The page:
India is emerging as a country with tremendous potential to contribute to the national and international clinical trial platforms. The Central Drugs Standard Control Organization (CDSCO) is the national regulatory authority of India managed by the Drug Controller General of India (DCGI). The DCGI is responsible for the coordination of inspections of the sponsors, manufacturing units, as well as the trail sites.
Early Years in Clinical Development
In 2000, the Indian Council of Medical Research (ICMR) set up ethical guidelines for conducting biomedical research on human subjects. The year 2005 saw a revision of Schedule Y of the Drug & Cosmetics acts, 1945, to align Indian regulatory laws to definitions and procedures that are internationally accepted. The changes included:
India also signed the trade-related intellectual property rights (TRIPS) agreement in 2005 in order to open up the prospects for conducting more clinical trials in India.5 Apart from harmonizing the regulatory acts to international standards, India quickly became a favorable destination for clinical trials as it offered:
Set Back for Clinical Trials
Despite changes in the regulations, many multinational pharmaceutical companies took advantage of the large population that had either inadequate knowledge about clinical trials or were illiterate. In addition, an ill-defined health care system added to the challenges of monitoring unethical practices. This led to conducting clinical trials with little supervision and no recording of patient informed consent either in written or as audio/visual content. Patients were administered investigational drugs or devices without disclosing known serious adverse effects, some leading to the death of the subjects. Moreover, no independent inquiry committee was set up to ascertain if the death of the patient was related/not related to the investigational product or device.
The revival of the Clinical and Regulatory Scenario
In 2014, the CDSCO has constituted 12 new drug advisory committees (NDAC) and 25 subject expert committees (SECs). These committees have a number of experts from eminent government colleges and institutions to expedite the approval timelines of a clinical trial to 6-7 months. The three-tier process consists of:
Review and approval by Apex committee and DCGI
Review by Technical Committee
Review by SEC
However, only the SEC reviews global clinical trial applications and no further approval is required from the Technical Committee or the Apex committee. Investigational new drug (IND) applications are also reviewed independently by the IND committee and do not require the approval of the Apex Committee. A Technical committee comes into picture only if the SEC has rejected a sponsor’s application and the sponsor feels aggrieved by the decision. In such an event, if the Technical committee disagrees with the decision of the SEC, it has the power to overrule the decision of the SEC.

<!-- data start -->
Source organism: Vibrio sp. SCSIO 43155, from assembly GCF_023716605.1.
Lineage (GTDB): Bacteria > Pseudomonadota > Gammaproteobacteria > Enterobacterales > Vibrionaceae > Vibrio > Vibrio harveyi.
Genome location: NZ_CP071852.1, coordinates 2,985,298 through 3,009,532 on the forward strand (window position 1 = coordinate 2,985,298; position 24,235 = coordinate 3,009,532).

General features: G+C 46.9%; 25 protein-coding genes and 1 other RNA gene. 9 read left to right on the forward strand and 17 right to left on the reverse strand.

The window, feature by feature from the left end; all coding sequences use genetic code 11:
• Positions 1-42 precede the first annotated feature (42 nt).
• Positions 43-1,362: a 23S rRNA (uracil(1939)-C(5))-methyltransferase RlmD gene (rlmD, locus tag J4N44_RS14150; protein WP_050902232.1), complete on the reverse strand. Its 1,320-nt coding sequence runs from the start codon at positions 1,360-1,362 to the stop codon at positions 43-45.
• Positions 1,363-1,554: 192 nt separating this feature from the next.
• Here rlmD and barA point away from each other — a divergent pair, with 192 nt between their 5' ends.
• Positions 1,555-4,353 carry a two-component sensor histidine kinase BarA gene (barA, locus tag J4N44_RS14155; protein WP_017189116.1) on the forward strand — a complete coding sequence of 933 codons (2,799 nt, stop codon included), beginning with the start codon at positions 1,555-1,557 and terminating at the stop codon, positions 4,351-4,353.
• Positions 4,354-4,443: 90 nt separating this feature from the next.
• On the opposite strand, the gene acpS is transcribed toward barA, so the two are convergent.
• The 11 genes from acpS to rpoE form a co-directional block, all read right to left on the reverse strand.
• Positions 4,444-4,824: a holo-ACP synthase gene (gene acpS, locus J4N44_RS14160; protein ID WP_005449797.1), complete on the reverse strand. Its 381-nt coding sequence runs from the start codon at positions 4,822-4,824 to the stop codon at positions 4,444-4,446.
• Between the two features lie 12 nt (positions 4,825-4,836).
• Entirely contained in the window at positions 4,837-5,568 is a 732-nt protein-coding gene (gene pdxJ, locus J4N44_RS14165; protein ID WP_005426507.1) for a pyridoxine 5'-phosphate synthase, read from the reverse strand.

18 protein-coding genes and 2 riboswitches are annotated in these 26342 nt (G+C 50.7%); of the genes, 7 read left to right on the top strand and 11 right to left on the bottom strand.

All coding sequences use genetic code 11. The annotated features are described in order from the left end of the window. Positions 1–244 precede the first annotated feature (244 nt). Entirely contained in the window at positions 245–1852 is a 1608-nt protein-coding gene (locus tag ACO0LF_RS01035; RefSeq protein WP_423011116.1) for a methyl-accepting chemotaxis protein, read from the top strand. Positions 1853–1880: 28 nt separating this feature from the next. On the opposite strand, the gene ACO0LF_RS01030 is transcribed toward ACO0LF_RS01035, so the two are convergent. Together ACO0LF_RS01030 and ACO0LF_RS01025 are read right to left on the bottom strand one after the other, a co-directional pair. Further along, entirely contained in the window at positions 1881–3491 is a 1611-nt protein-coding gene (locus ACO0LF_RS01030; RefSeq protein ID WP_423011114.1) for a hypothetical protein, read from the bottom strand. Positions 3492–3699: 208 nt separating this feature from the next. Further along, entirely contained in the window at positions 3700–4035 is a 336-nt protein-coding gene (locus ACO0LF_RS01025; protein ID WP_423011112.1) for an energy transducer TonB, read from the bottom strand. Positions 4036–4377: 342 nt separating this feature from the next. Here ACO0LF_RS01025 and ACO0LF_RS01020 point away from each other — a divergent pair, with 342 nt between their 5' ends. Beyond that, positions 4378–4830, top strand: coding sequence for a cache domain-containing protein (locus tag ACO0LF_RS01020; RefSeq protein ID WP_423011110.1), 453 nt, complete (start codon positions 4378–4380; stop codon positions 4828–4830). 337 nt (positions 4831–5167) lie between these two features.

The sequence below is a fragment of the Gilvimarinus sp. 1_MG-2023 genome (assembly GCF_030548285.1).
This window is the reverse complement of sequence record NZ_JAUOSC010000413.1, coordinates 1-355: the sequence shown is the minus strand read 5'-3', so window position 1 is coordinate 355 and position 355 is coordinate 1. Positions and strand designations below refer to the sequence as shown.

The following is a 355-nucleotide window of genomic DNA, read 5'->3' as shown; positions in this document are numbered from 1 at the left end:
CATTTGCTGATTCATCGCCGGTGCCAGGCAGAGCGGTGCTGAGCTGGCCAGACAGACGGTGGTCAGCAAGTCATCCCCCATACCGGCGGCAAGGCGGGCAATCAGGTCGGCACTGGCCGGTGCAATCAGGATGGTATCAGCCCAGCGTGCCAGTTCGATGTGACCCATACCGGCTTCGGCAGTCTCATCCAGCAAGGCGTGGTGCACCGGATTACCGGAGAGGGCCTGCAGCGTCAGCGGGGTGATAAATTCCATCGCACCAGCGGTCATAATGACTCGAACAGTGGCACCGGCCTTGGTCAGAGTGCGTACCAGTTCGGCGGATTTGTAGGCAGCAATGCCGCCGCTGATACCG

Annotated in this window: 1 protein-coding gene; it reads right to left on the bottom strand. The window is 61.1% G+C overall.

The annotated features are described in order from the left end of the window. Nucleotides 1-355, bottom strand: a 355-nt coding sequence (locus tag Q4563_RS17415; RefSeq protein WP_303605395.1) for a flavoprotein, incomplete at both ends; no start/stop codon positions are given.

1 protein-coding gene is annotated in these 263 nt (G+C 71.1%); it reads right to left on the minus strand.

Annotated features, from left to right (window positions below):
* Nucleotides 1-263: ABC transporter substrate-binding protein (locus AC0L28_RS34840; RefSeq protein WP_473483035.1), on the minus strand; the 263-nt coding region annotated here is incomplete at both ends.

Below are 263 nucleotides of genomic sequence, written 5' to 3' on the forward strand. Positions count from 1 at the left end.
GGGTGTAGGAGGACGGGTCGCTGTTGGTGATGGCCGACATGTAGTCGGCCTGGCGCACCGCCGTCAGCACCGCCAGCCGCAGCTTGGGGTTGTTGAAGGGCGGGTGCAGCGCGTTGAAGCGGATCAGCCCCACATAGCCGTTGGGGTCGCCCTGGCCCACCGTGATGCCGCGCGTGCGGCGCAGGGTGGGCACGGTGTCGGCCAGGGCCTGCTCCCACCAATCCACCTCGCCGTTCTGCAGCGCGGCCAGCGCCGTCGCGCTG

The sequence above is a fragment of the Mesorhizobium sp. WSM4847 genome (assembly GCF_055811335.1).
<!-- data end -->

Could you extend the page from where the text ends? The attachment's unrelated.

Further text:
In March 2019, the Ministry of Health and Family Welfare, India released the New Drugs and Clinical Trial Rules 2019 with the intention to fast track the approval for clinical trials, new drugs, bio-equivalence (BE), or bioavailability (BA) studies. These rules have also addressed any ambiguity that existed with respect to the regulation of the Ethics committee (EC).
Bridging the Gap
The challenges of dealing with clinical trials are multi-faceted and involve abiding of the regulatory framework in a responsible and ethical way by stakeholders, government, and judicial system alike.
Patient safety and protection should be of utmost importance laying strict rules for:
New ground rules that can open up the possibility of expanding medical research in India are:
Proficient workforce and state-of-art infrastructure also play an important role in attracting sponsor companies. Research has demonstrated that though Phase III trials are being conducted in a big way in India, Phase I trials seem to be limited to the sponsor country. This could be attributed to the Sponsor’s apprehension in procuring qualified workforce and technology. To enable indigenous research to happen in India, it is pivotal to provide appropriate exposure or continuing medical education to personnel and access to up-to-date technology to be recognized as a country competent enough to conduct any phase trials.
Equally important is the need for skilled health care workers to be available throughout the country to account for the uneven distribution of clinical trials across states. Concentrating a trial on a particular state could lead to biased conclusions and oversimplify or exaggerate a disease burden or condition. By providing access to people in all states to join a clinical trial, we not only minimize bias but also include diverse, ethnic populations.
With positive, patient-friendly, fast track, and transparent regulatory laws, India will continue to grow as an international hub for testing and developing innovative medicines and medical devices.
Veeda Clinical Research is an Independent CRO which offers a fully integrated package to its clients for studies ranging from PK in healthy volunteer to Patient trials for generics, NCE and Biopharmaceutics.